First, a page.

International travel could return in 2021

Get your passports ready people because international travel could be on the cards for as early as next year, but there is one big factor that will determine exactly when Aussies will be able to leave the country.

Minister for Finance, Tourism and Trade Simon Birmingham said overseas travel in 2021 is “not impossible” but will depend on how quickly an effective COVID-19 vaccine is developed and distributed to citizens.

“It’s not impossible. I would like to think we would see such success in terms of both the vaccines and their effectiveness,” Mr Birmingham told Sky News.

“Then of course the manufacturing rollout, distribution, uptake, all the other factors that come into how it is that a vaccine could change the way we look at things around this pandemic.”

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Australians could be packing their bags for an overseas trip by late 2021. Picture: Brendan RadkeSource:News Corp Australia

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He said ensuring Australians can get their freedoms back as soon as possible was one of the reasons the government has been working so hard to secure contracts with multiple promising vaccine candidates.

However, jetting off for an overseas holiday in the first half of the year might not be possible, with Mr Birmingham saying if international travel does resume in 2021 it will likely be later in year.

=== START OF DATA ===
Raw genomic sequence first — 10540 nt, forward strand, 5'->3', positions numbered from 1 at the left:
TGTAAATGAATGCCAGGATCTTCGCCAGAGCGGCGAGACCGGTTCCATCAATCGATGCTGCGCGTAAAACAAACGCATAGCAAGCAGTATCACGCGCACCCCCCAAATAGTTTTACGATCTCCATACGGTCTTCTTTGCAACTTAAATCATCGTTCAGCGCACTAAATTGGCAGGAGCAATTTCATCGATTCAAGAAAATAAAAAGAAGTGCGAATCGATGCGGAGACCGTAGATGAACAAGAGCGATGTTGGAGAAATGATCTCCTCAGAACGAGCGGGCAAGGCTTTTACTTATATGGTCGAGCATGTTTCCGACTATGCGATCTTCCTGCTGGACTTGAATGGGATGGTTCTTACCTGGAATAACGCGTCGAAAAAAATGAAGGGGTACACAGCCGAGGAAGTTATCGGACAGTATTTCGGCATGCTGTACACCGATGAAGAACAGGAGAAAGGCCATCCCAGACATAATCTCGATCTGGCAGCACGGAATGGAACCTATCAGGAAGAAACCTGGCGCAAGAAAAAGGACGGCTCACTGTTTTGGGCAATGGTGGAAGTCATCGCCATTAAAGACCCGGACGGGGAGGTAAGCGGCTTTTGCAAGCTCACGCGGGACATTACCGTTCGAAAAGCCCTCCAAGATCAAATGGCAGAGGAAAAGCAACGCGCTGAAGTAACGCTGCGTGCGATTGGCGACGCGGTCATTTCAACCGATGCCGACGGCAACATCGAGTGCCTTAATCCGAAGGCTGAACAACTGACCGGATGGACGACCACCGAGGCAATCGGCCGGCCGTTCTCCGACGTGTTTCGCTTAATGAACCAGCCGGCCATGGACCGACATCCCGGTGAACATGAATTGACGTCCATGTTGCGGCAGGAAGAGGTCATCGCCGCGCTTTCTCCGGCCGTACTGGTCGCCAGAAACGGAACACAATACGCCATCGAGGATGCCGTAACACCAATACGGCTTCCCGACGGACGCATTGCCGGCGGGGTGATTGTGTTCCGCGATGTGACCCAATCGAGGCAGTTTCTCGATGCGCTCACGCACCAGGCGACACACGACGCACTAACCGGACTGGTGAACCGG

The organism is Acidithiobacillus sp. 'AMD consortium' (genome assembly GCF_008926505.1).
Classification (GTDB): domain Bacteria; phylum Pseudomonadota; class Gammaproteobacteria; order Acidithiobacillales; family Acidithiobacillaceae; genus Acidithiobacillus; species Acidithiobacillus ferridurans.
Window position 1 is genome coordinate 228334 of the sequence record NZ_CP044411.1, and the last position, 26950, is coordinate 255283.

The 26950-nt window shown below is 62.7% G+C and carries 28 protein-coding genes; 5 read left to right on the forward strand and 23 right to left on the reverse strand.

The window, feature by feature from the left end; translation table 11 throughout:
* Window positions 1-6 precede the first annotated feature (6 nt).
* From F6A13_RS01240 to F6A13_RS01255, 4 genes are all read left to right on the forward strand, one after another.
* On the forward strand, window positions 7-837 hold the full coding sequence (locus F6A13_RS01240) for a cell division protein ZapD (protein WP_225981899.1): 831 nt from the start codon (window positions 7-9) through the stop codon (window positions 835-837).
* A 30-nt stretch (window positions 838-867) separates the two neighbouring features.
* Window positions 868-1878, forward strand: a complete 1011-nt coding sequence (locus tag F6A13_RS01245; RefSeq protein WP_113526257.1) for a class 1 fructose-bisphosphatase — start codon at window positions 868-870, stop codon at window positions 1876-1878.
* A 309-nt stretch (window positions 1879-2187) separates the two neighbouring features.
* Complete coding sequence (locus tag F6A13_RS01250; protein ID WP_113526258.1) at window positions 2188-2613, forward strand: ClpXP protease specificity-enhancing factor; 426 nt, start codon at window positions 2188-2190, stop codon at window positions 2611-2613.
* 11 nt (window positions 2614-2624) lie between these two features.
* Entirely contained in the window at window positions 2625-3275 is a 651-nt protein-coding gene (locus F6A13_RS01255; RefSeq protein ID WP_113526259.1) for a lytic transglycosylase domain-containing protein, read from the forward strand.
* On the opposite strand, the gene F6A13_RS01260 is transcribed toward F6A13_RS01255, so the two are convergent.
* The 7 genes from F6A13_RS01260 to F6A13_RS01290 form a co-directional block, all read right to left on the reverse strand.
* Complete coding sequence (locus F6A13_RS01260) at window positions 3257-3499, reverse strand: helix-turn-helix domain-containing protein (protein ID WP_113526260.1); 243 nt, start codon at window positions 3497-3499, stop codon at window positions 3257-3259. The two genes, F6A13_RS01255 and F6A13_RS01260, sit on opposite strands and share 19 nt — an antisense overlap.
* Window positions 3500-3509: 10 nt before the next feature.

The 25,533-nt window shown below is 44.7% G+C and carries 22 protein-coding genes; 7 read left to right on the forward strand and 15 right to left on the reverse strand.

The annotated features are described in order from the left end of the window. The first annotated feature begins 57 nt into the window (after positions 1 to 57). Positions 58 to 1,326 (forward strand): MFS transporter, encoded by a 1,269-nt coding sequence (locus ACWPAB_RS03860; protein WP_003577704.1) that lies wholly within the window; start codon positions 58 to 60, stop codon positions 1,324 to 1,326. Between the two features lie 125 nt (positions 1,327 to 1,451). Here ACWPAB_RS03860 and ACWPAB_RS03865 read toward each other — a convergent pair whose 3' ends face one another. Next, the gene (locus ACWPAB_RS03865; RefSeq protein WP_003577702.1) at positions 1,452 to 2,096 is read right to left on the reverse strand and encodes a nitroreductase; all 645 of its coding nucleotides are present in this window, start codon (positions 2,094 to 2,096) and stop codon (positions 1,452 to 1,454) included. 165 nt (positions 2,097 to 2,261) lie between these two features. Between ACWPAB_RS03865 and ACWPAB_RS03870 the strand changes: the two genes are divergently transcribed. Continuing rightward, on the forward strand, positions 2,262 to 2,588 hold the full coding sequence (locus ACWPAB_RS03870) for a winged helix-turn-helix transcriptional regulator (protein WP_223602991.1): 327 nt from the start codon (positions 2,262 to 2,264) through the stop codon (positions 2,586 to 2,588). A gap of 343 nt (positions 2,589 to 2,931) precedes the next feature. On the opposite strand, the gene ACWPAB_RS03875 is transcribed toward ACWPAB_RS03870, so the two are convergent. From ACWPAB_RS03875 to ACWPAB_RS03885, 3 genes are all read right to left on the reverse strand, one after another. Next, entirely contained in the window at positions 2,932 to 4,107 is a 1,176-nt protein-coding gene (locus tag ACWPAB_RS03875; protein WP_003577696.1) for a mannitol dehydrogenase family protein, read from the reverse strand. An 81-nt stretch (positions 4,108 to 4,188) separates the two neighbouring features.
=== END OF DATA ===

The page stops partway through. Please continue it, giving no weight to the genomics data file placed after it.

“I think the first half may be challenging but lets just see how we go in terms of how quickly we can secure, distribute, get that take up in relation to vaccines with the confidence and safety everyone needs,” he said.

The Australian government has secured contracts for four different vaccine candidates from Pfizer, AstraZeneca, Novavax and the University of Queensland.

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Pfizer and BioNTech announced their COVID-19 vaccine is 95 per cent effective against the virus. Picture: Justin Tallis/AFPSource:AFP

Last week, Health Minister Greg Hunt said the government had secured enough vaccine doses to “vaccinate Australia three times over”.

“We also have access to another 25 million units of vaccine through what’s called the international COVAX facility,” Mr Hunt told FIVEaa radio host Leon Byner.

“So, we’ve got enough vaccine potentially, subject to success and approvals, to vaccinate Australia three times over.

“And you might say, well, why would you do that? Because nobody knows which vaccines will be successful. But, our medical experts have identified the class of vaccines that we need and the most advanced and likely vaccines and their choices appear to be very, very good.”

When a vaccine is approved it will likely be distributed to health workers and the elderly first before being rolled out to the rest of the country.

“Our expectation, again, remains, and indeed the guidance has been reaffirmed and strengthened, that we’ll be able to provide all Australians who seek to be vaccinated with a vaccine during and before the end of 2021,” Mr Hunt said.

Last week, Pfizer, one of the leading vaccine candidates, announced it would be submitting a request to the US Food and Drug Administration (FDA) for Emergency Use Authorisation of it’s vaccine.

The pharmaceutical company has been created the vaccine in conjunction with biotechnology company BioNTech.

The candidate has recent demonstrated a vaccine efficacy rate of 95 per cent during phase three trials, with no serious side effects observed to date.

“Filing for Emergency Use Authorisation in the US is a critical step in making our vaccine candidate available to the global population as quickly as possible,” CEO and Co-founder of BioNTech Ugur Sahin said.

“We intend to continue to work with regulatory agencies worldwide to enable the rapid distribution of our vaccine globally.”

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